VIDEONew project management articles published on the web during the week of April 11 – 17. And this week’s video: Crazy Russian Hacker explains that we’ve been splitting firewood wrong all these years. “Safety is number one priority.” Spasibo, moy drug …
Donald Charles Wynes suggests an interesting way to identify risks: pretend the project is over, and you’re trying to analyze why it failed.
Mike Clayton recommends eight techniques for identifying risks. I especially like Brainwriting and Pre-Mortem.
Andy Jordan points out another source of risk: a change in leadership. Established Methods
Harry Hall shares a checklist that should help you understand your project, which is the first step in managing it.
Glen Alleman presents the Project Breathalyzer: should your project even be on the road?
Women Testers has released the April edition of their quarterly online magazine.
John Goodpasture contemplates managing schedule slack, based on a TED talk by Tim Urban on procrastination. Just 14 minutes, safe for work.
Elizabeth Harrin reviews Simon Moore’s book, “Strategic Portfolio Management.”
Elise Stevens interviews Emma Arnaz-Pemberton on how PMO’s can become trusted partners to the business. Just 16 minutes, safe for work. Agile Methods
Alistair Cockburn gives an excellent talk, “The Heart of Agile.” Just 50 minutes, safe for work.
Joshua Taylor makes a good point: designers shouldn’t focus on code – they should focus on the business.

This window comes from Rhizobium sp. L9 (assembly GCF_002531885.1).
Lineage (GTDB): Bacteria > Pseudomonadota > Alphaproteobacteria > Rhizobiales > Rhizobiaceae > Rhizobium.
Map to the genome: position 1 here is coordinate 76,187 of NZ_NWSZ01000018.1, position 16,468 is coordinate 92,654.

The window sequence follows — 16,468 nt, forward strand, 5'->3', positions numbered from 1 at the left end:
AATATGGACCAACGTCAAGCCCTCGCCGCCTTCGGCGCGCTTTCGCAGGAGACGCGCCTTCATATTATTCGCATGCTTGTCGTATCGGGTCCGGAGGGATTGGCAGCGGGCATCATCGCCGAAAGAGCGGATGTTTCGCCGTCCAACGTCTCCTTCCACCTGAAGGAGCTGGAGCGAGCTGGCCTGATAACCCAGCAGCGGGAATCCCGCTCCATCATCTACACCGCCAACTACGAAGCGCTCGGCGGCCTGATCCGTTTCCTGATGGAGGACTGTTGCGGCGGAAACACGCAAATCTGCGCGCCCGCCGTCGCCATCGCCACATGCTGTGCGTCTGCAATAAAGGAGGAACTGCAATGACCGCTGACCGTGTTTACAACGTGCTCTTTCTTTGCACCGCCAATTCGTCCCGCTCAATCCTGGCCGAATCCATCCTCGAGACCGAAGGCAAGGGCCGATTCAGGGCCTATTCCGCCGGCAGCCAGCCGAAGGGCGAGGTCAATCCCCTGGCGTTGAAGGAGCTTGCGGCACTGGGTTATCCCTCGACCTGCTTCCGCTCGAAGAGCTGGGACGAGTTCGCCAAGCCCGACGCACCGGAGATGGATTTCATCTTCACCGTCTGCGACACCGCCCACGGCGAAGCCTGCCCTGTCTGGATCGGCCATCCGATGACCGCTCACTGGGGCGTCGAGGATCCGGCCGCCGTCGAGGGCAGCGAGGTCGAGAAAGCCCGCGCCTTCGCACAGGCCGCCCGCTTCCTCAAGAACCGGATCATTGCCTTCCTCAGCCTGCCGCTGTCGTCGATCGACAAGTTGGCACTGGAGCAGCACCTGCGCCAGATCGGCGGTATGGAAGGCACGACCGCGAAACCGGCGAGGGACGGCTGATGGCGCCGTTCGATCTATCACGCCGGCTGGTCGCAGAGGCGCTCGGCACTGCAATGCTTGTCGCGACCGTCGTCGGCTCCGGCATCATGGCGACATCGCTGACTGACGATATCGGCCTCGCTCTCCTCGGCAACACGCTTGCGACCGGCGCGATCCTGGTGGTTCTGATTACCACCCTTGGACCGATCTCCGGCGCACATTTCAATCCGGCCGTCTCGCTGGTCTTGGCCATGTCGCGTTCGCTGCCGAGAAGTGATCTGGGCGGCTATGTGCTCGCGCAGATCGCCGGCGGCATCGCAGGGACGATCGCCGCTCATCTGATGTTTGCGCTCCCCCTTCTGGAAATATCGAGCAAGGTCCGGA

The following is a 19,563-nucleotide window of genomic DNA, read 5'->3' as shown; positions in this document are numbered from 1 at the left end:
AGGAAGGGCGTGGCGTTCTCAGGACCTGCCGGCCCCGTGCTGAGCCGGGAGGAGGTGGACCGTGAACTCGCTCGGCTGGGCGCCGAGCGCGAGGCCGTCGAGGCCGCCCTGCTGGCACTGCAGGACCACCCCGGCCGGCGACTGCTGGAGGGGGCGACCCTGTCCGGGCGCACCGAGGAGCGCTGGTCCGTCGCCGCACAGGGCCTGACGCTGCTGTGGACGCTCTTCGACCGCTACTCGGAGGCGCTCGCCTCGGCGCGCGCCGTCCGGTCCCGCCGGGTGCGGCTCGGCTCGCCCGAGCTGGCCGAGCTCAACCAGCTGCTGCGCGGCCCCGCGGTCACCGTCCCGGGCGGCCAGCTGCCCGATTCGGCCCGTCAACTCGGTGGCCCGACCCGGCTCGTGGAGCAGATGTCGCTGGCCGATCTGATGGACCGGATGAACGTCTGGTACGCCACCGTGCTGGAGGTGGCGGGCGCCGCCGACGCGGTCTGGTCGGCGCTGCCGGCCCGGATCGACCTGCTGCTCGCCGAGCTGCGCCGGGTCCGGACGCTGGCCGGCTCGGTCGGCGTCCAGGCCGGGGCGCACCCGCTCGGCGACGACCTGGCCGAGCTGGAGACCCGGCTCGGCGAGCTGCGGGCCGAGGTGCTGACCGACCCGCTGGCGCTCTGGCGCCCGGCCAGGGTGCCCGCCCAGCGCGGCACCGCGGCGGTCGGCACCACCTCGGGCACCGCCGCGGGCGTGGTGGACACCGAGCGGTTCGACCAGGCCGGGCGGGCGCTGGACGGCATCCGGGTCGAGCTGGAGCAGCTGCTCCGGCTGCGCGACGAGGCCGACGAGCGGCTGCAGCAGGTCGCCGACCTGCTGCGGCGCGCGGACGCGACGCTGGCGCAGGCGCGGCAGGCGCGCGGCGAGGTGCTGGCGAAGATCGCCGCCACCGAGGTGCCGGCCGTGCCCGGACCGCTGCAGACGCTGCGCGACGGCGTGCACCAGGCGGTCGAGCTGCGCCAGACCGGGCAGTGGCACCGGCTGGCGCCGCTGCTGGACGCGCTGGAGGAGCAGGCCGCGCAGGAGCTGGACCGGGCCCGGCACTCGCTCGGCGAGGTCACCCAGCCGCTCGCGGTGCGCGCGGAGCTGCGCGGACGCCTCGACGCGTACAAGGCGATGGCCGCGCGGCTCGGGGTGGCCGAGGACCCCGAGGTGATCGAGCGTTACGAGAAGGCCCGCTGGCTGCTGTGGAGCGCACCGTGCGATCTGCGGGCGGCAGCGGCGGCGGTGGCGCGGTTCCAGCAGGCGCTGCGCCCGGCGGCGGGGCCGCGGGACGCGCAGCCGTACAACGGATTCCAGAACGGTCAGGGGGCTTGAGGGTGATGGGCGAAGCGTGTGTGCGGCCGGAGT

Henny Portman returns from class with a nice summary of Scaled Agile Framework (SAFe) 4.0.
Emanuele Passera begins a series on Kanban, with a brief introduction to the terminology.
Angela Wick explains the difference between use cases and user stories, and why you should use one or the other but not both.
Sandeep Paudel posts a brief user story FAQ. Part one of two. Applied Leadership
Cameron Conaway gets a few ideas about vision from Patti Sanchez, Chief Strategy Officer at Duarte, Inc, a “visual storytelling company” in Silicon Valley.
Suzanne Lucas, the Evil HR Lady, explains why hiring is so much more difficult than you might expect.
Liane Davey tells us how to deal with chronic complainers.
Art Petty explains how to succeed in high-pressure conversations.
Allen Ruddock contemplates the nature of motivation. Pot Pouri
Bruce Harpham gives us a comprehensive approach to winning that next promotion.
Project Journal has rounded up 30 of the best interview questions to ask of applicants for a project management position.